As both writer and director of “The Fallout,” former “The Secret Life of the American Teenager” actor Park has drawn important lessons from that show, which dealt with serious young-adult issues head-on. She insists on casting teens who look like real teens, as opposed to late-20s poseurs. When they speak, their personalities are convincingly their own (Ortega in particular seems to have found her voice). There’s no temptation to out-Diablo Cody other teen movies. Not that there’s anything wrong with whippersnapper repartee. It’s just that such dialogue inevitably calls attention to itself, whereas Park doesn’t want to undermine her film’s disconcerting subject matter.
Adolescents ought to take school safety for granted, but when an event like this erupts, how can anything go back to normal? On one hand, Vada wrestles with survivor’s guilt, while on the other, school itself now seems borderline unbearable. In a comical scene Park wisely doesn’t take too far, Vada opts to take ecstasy on one of her first days back in class.
To some, Vada’s situation may seem like a relic of a pre-coronavirus world, and yet, the movie’s underlying mental health concerns transfer over to issues real teens face coping with the pandemic — especially Vada’s efforts to rebuild social connections outside school when nothing matters the way it did before. Withholding judgment while depicting adolescence in an honest way, “The Fallout” allows Vada to fumble and make mistakes. Lying to her parents (Julie Bowen and Carlos Ortiz, both credibly supportive and concerned), Vada sneaks out to misbehave with Mia.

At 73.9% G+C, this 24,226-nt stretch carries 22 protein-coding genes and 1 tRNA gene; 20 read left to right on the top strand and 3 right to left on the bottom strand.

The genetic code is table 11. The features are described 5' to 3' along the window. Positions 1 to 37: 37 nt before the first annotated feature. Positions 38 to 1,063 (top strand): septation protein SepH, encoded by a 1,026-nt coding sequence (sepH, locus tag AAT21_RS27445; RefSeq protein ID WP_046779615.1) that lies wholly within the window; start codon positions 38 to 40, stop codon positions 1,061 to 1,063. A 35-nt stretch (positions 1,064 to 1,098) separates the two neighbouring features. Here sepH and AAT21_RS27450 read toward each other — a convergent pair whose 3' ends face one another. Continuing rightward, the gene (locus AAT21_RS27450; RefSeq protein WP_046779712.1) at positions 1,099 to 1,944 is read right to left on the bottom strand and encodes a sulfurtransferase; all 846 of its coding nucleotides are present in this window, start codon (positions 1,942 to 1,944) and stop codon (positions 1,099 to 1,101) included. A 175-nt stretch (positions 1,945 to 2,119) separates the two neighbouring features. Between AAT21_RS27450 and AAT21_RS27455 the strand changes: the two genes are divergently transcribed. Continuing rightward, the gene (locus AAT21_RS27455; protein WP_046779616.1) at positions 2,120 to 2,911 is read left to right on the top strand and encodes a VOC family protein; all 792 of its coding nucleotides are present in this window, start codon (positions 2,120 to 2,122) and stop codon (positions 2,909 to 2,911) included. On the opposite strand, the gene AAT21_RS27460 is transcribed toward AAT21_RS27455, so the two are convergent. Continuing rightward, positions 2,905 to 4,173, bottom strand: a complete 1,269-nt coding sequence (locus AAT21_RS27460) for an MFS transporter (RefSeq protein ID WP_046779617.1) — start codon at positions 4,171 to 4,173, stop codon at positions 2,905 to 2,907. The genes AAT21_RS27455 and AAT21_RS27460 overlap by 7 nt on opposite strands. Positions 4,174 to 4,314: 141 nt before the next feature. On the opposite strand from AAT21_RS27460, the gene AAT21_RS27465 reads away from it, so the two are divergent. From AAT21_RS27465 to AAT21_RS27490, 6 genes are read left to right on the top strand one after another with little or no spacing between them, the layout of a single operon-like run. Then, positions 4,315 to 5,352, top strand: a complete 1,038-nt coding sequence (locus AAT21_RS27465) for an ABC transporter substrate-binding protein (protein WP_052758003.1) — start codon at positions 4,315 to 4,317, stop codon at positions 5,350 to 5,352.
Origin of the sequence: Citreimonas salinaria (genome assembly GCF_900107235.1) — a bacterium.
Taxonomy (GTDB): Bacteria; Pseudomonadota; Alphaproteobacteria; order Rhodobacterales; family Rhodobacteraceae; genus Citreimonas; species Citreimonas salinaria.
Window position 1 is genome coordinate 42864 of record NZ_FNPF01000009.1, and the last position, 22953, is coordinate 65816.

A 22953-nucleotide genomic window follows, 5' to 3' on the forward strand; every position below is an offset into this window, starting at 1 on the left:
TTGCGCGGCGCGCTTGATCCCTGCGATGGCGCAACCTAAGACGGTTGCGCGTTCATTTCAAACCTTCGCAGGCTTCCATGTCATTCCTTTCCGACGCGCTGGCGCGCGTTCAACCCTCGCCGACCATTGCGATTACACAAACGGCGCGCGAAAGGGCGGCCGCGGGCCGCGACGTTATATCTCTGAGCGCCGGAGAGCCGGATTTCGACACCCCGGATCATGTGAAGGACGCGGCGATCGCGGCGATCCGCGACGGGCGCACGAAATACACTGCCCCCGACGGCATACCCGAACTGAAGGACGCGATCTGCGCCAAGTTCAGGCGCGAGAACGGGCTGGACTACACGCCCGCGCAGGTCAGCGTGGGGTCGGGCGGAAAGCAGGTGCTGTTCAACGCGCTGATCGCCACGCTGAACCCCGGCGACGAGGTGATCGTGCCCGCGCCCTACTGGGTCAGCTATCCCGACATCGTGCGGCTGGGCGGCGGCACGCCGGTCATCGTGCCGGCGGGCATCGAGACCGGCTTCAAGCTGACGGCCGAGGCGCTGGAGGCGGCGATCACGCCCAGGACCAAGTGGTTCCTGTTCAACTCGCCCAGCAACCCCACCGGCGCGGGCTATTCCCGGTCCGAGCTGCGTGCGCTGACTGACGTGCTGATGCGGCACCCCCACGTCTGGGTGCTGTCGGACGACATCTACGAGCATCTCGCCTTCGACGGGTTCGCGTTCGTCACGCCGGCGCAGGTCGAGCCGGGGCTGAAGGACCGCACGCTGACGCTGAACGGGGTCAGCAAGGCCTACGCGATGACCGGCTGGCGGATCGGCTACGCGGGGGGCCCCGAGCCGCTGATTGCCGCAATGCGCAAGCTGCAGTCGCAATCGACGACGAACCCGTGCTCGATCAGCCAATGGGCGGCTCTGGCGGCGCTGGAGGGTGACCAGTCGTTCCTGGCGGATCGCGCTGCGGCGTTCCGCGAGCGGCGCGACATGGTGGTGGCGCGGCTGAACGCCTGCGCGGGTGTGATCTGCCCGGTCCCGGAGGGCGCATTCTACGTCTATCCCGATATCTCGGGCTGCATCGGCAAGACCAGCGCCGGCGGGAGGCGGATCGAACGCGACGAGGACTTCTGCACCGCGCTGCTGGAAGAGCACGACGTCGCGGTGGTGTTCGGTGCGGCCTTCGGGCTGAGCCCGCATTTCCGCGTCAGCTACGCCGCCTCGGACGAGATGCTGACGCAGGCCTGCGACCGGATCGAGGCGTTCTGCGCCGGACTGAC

Far more than the mean-girl stereotype she might have seemed at first glance, Mia has more than 80,000 followers on Instagram but no one paying attention to her at home. (Text messaging, TikTok and other means of digital communication factor without making the film feel instantly dated.) Together, the traumatized teens act out with drugs, alcohol and sexual experimentation, determined either to feel something or to obliterate all sensation.
Whereas Mia’s folks are away when the shooting happens (and weirdly never resurface), Vada’s mom and dad are neither the source of her distress nor appropriately equipped to solve it. They want to respect their daughter’s boundaries, but ultimately decide to send her to a therapist (played by Shailene Woodley, Park’s “Secret Life” co-star, now nearly 30 and a smart choice for the role, coming across more as peer than parent). In two impactful scenes, the counselor gives Vada a chance to be vulnerable, pushing past the emotional shield her sarcasm provides.
That’s Park’s instinct as well, countering the ironic aloofness of recent indie films with sincerity. The director (who helmed Billie Eilish’s “Watch” and a handful of other hyper-stylized music videos) dials back many of the techniques that might put distance between her characters and the audience. Her goal isn’t to “fix” Vada by the end, but to set her on the course to recovery, which pays off in a triptych of terrific scenes — with her mother, father and kid sister — before the movie’s gut-punch ending. Instead of putting a bow on what’s come before, “The Fallout” validates our uncertainty, as if to say: It’s OK to be scared. You’re not alone.